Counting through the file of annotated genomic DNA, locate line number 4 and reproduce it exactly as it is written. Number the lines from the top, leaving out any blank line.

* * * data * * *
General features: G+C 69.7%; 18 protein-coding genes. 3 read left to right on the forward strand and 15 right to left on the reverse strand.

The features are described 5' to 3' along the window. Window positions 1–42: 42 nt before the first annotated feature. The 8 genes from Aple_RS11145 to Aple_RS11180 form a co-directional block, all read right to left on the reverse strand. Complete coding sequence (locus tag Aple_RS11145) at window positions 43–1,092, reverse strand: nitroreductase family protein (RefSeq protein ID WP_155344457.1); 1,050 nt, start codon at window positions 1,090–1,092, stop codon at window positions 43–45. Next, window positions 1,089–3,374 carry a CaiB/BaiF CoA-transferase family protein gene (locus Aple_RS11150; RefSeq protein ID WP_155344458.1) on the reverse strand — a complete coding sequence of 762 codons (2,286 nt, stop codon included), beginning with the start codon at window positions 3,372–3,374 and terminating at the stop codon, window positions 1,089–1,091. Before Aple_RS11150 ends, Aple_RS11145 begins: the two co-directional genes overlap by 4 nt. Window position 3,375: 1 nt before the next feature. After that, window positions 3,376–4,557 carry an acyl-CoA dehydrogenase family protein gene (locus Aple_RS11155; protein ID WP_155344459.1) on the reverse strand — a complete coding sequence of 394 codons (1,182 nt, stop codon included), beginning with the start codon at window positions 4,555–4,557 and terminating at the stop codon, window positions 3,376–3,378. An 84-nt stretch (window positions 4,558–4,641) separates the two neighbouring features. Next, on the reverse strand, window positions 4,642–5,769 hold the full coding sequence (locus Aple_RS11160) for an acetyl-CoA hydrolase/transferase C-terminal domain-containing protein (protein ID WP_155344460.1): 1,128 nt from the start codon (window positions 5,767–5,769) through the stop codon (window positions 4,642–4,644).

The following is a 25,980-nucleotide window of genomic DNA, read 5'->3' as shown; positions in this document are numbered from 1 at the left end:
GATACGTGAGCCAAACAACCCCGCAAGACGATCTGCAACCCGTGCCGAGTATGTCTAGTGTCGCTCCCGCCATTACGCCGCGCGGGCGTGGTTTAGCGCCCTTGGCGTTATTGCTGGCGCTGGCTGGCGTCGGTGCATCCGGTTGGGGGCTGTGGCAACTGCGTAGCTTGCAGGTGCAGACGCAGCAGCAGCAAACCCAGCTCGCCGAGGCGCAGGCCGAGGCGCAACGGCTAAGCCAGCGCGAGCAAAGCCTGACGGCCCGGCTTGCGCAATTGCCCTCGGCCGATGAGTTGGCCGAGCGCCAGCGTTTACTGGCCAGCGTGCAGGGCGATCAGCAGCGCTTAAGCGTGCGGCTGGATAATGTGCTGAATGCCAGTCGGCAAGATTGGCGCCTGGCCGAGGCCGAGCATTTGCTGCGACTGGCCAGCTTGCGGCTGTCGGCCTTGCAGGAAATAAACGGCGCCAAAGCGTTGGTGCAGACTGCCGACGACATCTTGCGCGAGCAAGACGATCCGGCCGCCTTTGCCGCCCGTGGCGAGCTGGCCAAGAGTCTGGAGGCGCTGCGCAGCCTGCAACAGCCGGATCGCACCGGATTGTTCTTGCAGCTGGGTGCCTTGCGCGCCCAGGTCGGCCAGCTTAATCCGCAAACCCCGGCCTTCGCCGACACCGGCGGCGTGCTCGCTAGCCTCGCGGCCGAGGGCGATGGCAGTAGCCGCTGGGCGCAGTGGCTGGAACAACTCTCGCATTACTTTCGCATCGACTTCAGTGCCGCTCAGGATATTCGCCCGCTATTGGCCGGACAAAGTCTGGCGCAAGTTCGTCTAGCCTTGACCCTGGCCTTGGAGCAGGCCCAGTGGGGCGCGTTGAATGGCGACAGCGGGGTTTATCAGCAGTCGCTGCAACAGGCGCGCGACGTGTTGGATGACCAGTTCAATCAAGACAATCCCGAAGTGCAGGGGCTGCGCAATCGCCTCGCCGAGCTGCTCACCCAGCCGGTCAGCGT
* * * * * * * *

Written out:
GATACGTGAGCCAAACAACCCCGCAAGACGATCTGCAACCCGTGCCGAGTATGTCTAGTGTCGCTCCCGCCATTACGCCGCGCGGGCGTGGTTTAGCGCCCTTGGCGTTATTGCTGGCGCTGGCTGGCGTCGGTGCATCCGGTTGGGGGCTGTGGCAACTGCGTAGCTTGCAGGTGCAGACGCAGCAGCAGCAAACCCAGCTCGCCGAGGCGCAGGCCGAGGCGCAACGGCTAAGCCAGCGCGAGCAAAGCCTGACGGCCCGGCTTGCGCAATTGCCCTCGGCCGATGAGTTGGCCGAGCGCCAGCGTTTACTGGCCAGCGTGCAGGGCGATCAGCAGCGCTTAAGCGTGCGGCTGGATAATGTGCTGAATGCCAGTCGGCAAGATTGGCGCCTGGCCGAGGCCGAGCATTTGCTGCGACTGGCCAGCTTGCGGCTGTCGGCCTTGCAGGAAATAAACGGCGCCAAAGCGTTGGTGCAGACTGCCGACGACATCTTGCGCGAGCAAGACGATCCGGCCGCCTTTGCCGCCCGTGGCGAGCTGGCCAAGAGTCTGGAGGCGCTGCGCAGCCTGCAACAGCCGGATCGCACCGGATTGTTCTTGCAGCTGGGTGCCTTGCGCGCCCAGGTCGGCCAGCTTAATCCGCAAACCCCGGCCTTCGCCGACACCGGCGGCGTGCTCGCTAGCCTCGCGGCCGAGGGCGATGGCAGTAGCCGCTGGGCGCAGTGGCTGGAACAACTCTCGCATTACTTTCGCATCGACTTCAGTGCCGCTCAGGATATTCGCCCGCTATTGGCCGGACAAAGTCTGGCGCAAGTTCGTCTAGCCTTGACCCTGGCCTTGGAGCAGGCCCAGTGGGGCGCGTTGAATGGCGACAGCGGGGTTTATCAGCAGTCGCTGCAACAGGCGCGCGACGTGTTGGATGACCAGTTCAATCAAGACAATCCCGAAGTGCAGGGGCTGCGCAATCGCCTCGCCGAGCTGCTCACCCAGCCGGTCAGCGT